Book review · Christian fiction · Reading · Romance

Beach town love story has the beginnings of a Hallmark movie

I requested an advance review copy of Grace Worthington’s “A Wedding in Wild Harbor” because the premise had me at subterfuge. A man and woman who don’t like each other agree to a pretend relationship for their own gains. Liam Henry is a Chicago businessman who wants his mother, Jane, off his back when it comes to his dating life. Cassidy Woods is in her last year of college and wants to save the bookstore where she holds a successful children’s reading program in Wild Harbor, a small beach town. The description alone promised shenanigans, and if it sounds like a Hallmark movie, I would agree with you.

Here’s the thing with Hallmark movies: I’ve come to expect a story line where the main character either is an entrepreneur or wants that promotion at work more than she wants a relationship or anything to do with marriage. This story started with a man who is like this. But some of the story line troubled me. It veered too closely toward tragedy for a plot that should resemble comedy’s calling card. Let me explain.

Liam is wealthy, wears beautiful suits, and drives an Alfa Romeo. He reminded me of two characters from romantic comedies: “Edward” from “Pretty Woman” and “Reuben” from “Along Came Polly.” Like his father before him, Liam buys up businesses, fires their employees, and turns the empty space into a business he feels will make a better profit. Relationships are too risky in his book, so he is still single and holds people at arm’s length. He lost his father and his brother, so their loss informs his behavior. His mother Jane is battling cancer, and Liam’s focus has been on her treatments and well-being. He is a guardian to his brother’s daughter who is at a boarding school at the beginning of the story. He has no time for dating and no room for things he can’t control.

He meets Cassidy Woods while driving to Wild Harbor to seal the deal on a property he is buying. He becomes distracted while driving, goes left of center, and forces Cassidy to veer off the road. Liam stops to see if she’s alright, and she recognizes him as the motorist who drove her off the road. Instead of apologizing, he says she overcorrected.

I didn’t like that answer. Liam several times corrected Cassidy’s interpretation of true events. He tried to make this near-accident her fault. He tried to be his own spin doctor. I didn’t like this guy.

Cassidy meanwhile doesn’t have two nickels to rub together. She spends her money on her reading program at the bookstore where she works. She is blindsided by the fact the owners are selling the bookstore, a refuge for her growing up. She has epilepsy and a seizure at school made her the target of a bully. She decided to spend her time reading having adventures, rather than in the company of other children. She is like Liam in that sense of wanting to keep people at arm’s length. That marked moment, as Lysa TerKeurst would say, led her to want to make the bookstore a safe place for other kids, and now Liam wanted to take that dream away.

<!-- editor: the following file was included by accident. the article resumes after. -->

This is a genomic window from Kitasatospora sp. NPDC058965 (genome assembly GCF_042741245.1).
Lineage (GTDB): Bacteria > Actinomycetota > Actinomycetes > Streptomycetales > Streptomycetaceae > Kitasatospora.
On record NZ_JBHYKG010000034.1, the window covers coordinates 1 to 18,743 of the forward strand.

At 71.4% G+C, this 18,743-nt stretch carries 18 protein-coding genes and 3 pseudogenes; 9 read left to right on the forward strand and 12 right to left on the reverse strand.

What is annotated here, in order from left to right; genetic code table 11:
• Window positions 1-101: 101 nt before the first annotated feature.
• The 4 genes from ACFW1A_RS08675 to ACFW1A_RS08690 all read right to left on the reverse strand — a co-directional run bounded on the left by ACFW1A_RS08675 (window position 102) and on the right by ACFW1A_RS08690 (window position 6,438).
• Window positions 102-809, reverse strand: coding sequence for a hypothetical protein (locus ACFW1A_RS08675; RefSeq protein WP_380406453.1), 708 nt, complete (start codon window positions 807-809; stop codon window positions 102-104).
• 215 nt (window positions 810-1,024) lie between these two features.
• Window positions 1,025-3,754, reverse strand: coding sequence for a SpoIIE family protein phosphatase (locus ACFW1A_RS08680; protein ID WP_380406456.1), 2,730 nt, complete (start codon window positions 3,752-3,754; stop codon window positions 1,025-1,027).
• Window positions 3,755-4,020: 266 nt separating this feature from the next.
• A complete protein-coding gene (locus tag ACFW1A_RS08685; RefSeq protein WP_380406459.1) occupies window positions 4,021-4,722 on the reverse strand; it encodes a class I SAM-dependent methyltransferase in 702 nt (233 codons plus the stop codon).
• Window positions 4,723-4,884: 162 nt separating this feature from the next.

Just like I thought, the two characters found themselves in awkward and humorous situations. One of the conflicts arrived in the form of Cameron, this guy I pictured as Joey Donner from “10 Things I Hate About You.” But remember the part about Liam’s father’s death? Well, his father’s business dealings appeared shady. The scenes started to look like an episode of FBI. I felt like yelling, “We had a contract, Grace!”

I expected to see characters navigating conflicts; otherwise, I might not become that invested if they had smooth sailing throughout. However, the synopsis made me think “romantic comedy,” so I kind of felt blindsided by scandal and crime thrown so far into the story. I know from studying plays during my years at Kent State that comedy and tragedy can share the same subject matter. I remembered a lecture I heard long ago when my class studied plays by Eugene O’Neill. The professor said this quote and probably attributed it to Mark Twain, but it turns out it was TV personality Steve Allen:

“Tragedy + Time = Comedy.

“When I explained to a friend recently that the subject matter of most comedy is tragic (drunkenness, overweight, financial problems, accidents, etc.), he said, “Do you mean to tell me that the dreadful events of the day are a fit subject for humorous comment?“ The answer is ‘No, but they will be pretty soon.’” – Steve Allen

I felt like the lovers were divided by tragic events, including some still looming in the future, and not enough pages were left to turn this around. I had to push myself to finish the rest of the story because I didn’t find that I was rooting for this couple. My ambivalence aside, I did enjoy the ending and am happy I read to the end.

Thank you to Victory Editing Netgalley Co-Op and Poets and Saints publishing for allowing me to read and review this last book in the Wild Harbor Beach series. “A Wedding in Wild Harbor” is book 5. The first four are:  

Love at Wild Harbor, Book 1, the love story of Lily Wood (Cassidy’s sister) and Alex Briggs;

Summer Nights in Wild Harbor, Book 2, the love story of Megan Woods and Finn Avery;

Christmas Wishes in Wild Harbor, Book 3, the love story of Mia Sutton and Max Malone; and, finally,

The Inn at Wild Harbor, Book 4, the love story of Aspen and Matt Woods.


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